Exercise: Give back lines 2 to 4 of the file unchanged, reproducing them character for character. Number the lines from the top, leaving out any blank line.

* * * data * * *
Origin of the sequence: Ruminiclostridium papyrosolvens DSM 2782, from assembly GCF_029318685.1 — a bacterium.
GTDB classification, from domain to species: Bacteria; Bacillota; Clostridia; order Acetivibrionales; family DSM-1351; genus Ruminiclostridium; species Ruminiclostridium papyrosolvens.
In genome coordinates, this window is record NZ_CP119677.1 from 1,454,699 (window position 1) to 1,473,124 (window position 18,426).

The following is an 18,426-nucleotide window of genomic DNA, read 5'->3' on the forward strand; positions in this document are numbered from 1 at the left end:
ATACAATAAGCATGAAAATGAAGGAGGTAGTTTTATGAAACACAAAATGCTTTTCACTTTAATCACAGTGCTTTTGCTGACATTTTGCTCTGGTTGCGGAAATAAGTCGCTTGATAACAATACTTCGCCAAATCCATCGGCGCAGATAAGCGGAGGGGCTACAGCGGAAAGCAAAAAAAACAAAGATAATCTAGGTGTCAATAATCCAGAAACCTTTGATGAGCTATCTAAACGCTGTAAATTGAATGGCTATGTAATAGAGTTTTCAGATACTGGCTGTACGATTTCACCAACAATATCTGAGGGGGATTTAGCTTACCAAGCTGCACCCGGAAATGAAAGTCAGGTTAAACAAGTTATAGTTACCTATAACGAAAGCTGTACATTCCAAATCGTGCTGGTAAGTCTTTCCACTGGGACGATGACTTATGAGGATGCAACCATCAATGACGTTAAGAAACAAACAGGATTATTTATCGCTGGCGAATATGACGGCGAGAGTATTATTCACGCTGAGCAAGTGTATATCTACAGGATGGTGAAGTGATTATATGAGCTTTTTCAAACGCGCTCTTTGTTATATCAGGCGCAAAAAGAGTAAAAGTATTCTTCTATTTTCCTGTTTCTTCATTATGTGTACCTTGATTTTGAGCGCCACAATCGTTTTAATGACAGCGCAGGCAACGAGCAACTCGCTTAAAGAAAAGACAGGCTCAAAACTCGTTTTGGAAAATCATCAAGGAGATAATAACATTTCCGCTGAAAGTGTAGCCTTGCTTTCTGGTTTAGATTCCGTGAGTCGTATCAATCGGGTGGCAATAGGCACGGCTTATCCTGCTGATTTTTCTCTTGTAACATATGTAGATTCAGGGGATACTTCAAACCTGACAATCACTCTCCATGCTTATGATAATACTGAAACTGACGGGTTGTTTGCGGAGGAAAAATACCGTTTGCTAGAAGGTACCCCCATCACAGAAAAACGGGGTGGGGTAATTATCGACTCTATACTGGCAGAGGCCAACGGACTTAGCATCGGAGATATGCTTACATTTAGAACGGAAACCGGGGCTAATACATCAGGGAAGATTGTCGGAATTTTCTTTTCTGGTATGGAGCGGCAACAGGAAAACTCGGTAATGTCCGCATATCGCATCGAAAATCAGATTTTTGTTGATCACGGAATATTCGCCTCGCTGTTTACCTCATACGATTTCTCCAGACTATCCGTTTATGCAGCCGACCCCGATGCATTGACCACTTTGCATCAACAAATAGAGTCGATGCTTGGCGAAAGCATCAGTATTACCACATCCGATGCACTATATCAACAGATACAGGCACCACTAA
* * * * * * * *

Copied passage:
GTDB classification, from domain to species: Bacteria; Bacillota; Clostridia; order Acetivibrionales; family DSM-1351; genus Ruminiclostridium; species Ruminiclostridium papyrosolvens.
In genome coordinates, this window is record NZ_CP119677.1 from 1,454,699 (window position 1) to 1,473,124 (window position 18,426).

The following is an 18,426-nucleotide window of genomic DNA, read 5'->3' on the forward strand; positions in this document are numbered from 1 at the left end: